Afghan special forces soldiers who fought alongside American troops and then fled to Iran after the chaotic U.S. withdrawal last year are now being recruited by the Russian military to fight in Ukraine, three former Afghan generals told The Associated Press.

They said the Russians want to attract thousands of the former elite Afghan commandos into a “foreign legion” with offers of steady, $1,500-a-month payments and promises of safe havens for themselves and their families so they can avoid deportation home to what many assume would be death at the hands of the Taliban.

“They don’t want to go fight — but they have no choice,” said one of the generals, Abdul Raof Arghandiwal, adding that the dozen or so commandos in Iran with whom he has texted fear deportation most. “They ask me, ‘Give me a solution? What should we do? If we go back to Afghanistan, the Taliban will kill us.’”

New Afghan Army special forces members attend their graduation ceremony after a three-month training program at the Kabul Military Training Center in Kabul, Afghanistan, Saturday, July 17, 2021.

Arghandiwal said the recruiting is led by the Russian mercenary force Wagner Group. Another general, Hibatullah Alizai, the last Afghan army chief before the Taliban took over, said the effort is also being helped by a former Afghan special forces commander who lived in Russia and speaks the language.

The Russian recruitment follows months of warnings from U.S. soldiers who fought with Afghan special forces that the Taliban was intent on killing them and that they might join with U.S. enemies to stay alive or out of anger with their former ally.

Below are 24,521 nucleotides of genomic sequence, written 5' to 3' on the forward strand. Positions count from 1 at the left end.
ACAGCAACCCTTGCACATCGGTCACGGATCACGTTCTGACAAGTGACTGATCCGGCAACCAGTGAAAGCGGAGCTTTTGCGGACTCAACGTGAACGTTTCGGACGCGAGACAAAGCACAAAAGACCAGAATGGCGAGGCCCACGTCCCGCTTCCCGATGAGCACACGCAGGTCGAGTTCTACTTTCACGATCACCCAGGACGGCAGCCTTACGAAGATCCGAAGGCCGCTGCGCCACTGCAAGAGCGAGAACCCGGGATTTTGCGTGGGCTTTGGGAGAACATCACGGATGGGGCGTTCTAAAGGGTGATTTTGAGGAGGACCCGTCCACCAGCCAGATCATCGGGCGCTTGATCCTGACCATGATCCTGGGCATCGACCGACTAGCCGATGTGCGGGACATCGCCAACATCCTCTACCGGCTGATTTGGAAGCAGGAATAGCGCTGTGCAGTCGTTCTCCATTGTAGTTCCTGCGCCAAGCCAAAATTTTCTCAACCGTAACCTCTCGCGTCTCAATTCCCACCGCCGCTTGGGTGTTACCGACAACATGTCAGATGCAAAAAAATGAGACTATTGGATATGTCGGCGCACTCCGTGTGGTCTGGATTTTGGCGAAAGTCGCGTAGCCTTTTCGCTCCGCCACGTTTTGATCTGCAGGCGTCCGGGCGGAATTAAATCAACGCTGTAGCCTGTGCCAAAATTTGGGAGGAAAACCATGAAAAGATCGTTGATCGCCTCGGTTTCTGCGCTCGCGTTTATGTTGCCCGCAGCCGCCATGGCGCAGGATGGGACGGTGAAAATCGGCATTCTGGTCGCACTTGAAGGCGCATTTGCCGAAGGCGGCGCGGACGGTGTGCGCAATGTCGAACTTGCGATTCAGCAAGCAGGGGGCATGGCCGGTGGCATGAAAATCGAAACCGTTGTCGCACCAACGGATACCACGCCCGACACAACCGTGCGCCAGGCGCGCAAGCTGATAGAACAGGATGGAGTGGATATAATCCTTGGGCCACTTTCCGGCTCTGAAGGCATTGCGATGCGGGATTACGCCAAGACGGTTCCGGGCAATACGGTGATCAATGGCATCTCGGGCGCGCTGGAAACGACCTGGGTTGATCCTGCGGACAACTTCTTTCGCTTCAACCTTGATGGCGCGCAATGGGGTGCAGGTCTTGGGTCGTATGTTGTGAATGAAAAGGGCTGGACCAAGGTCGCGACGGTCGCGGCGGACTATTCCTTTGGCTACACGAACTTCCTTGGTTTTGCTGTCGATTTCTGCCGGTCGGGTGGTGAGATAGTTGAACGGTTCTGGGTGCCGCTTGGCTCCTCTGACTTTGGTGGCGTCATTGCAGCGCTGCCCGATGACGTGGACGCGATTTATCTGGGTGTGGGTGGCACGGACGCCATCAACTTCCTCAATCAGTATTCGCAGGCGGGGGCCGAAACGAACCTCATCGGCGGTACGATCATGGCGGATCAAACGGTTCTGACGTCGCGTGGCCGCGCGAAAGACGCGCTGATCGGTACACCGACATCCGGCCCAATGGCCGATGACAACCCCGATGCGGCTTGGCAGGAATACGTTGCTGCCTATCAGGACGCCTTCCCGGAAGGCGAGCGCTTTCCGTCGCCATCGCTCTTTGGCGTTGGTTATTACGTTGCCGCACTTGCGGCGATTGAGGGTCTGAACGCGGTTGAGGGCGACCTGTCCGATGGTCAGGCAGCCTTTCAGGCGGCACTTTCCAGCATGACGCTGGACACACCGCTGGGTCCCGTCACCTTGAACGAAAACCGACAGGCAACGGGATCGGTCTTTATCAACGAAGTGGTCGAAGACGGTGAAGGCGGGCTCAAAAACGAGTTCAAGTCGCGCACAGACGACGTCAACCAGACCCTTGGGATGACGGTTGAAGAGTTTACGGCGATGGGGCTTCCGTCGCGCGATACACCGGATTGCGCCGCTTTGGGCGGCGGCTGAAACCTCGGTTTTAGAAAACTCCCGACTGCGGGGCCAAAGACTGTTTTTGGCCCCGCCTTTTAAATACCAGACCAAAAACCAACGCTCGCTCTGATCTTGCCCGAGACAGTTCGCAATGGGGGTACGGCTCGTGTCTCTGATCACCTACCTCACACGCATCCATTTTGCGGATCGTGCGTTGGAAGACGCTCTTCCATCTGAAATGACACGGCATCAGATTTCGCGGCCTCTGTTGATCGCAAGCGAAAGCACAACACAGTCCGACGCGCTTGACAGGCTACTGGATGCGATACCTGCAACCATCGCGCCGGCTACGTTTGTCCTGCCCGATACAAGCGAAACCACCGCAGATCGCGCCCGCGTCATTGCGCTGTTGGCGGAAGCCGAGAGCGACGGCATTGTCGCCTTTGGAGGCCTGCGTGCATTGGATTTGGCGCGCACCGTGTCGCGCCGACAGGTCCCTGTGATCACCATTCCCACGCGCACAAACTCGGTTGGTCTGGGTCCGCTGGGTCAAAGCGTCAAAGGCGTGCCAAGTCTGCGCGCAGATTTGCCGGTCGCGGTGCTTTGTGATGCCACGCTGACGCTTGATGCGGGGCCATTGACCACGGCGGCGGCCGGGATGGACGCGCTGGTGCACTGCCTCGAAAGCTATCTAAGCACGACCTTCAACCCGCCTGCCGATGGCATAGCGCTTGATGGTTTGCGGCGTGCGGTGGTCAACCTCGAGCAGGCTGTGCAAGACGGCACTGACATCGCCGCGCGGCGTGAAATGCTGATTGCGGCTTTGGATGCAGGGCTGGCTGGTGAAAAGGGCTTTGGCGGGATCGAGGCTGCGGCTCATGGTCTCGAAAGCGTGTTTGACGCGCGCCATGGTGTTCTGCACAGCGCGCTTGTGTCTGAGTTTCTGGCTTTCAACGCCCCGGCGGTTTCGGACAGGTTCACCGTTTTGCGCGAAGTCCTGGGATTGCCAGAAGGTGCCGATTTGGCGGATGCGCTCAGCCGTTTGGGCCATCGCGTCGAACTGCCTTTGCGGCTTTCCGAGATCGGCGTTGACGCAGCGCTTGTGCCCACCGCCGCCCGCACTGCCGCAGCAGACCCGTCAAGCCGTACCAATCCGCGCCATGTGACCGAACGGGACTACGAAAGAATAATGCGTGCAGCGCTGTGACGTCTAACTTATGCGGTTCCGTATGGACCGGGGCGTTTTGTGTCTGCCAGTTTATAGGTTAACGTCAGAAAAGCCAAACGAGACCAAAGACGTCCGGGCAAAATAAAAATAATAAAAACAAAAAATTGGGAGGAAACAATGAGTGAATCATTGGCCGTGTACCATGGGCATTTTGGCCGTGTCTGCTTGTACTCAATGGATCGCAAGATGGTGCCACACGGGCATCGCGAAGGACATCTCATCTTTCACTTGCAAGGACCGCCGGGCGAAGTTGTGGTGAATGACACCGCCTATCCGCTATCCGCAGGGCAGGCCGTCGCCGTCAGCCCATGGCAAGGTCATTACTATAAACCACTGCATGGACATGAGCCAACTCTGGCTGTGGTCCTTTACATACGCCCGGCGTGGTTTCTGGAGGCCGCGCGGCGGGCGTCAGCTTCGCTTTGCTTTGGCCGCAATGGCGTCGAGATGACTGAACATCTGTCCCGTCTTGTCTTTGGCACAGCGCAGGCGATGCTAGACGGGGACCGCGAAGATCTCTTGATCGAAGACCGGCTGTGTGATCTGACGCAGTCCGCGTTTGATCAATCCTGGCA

A GOP congressional report in August specifically warned of the danger that the Afghan commandos — trained by U.S. Navy SEALs and Army Green Berets — could end up giving up information about U.S. tactics to the Islamic State group, Iran or Russia — or fight for them.

“We didn’t get these individuals out as we promised, and now it’s coming home to roost,” said Michael Mulroy, a retired CIA officer who served in Afghanistan, adding that the Afghan commandos are highly skilled, fierce fighters. “I don’t want to see them in any battlefield, frankly, but certainly not fighting the Ukrainians.”

Mulroy was skeptical, however, that Russians would be able to persuade many Afghan commandos to join because most he knew were driven by the desire to make democracy work in their country rather than being guns for hire.

AP was investigating the Afghan recruiting when details of the effort were first reported by Foreign Policy magazine last week based on unnamed Afghan military and security sources. The recruitment comes as Russian forces reel from Ukrainian military advances and Russian President Vladimir Putin pursues a sputtering mobilization effort, which has prompted nearly 200,000 Russian men to flee the country to escape service.

Russia’s Defense Ministry did not respond to a request for comment. A spokesman for Yevgeny Prigozhin, who recently acknowledged being the founder of the Wagner Group, dismissed the idea of an ongoing effort to recruit former Afghan soldiers as “crazy nonsense.”

The U.S. Defense Department also didn’t reply to a request for comment, but a senior official suggested the recruiting is not surprising given that Wagner has been trying to sign up soldiers in several other countries.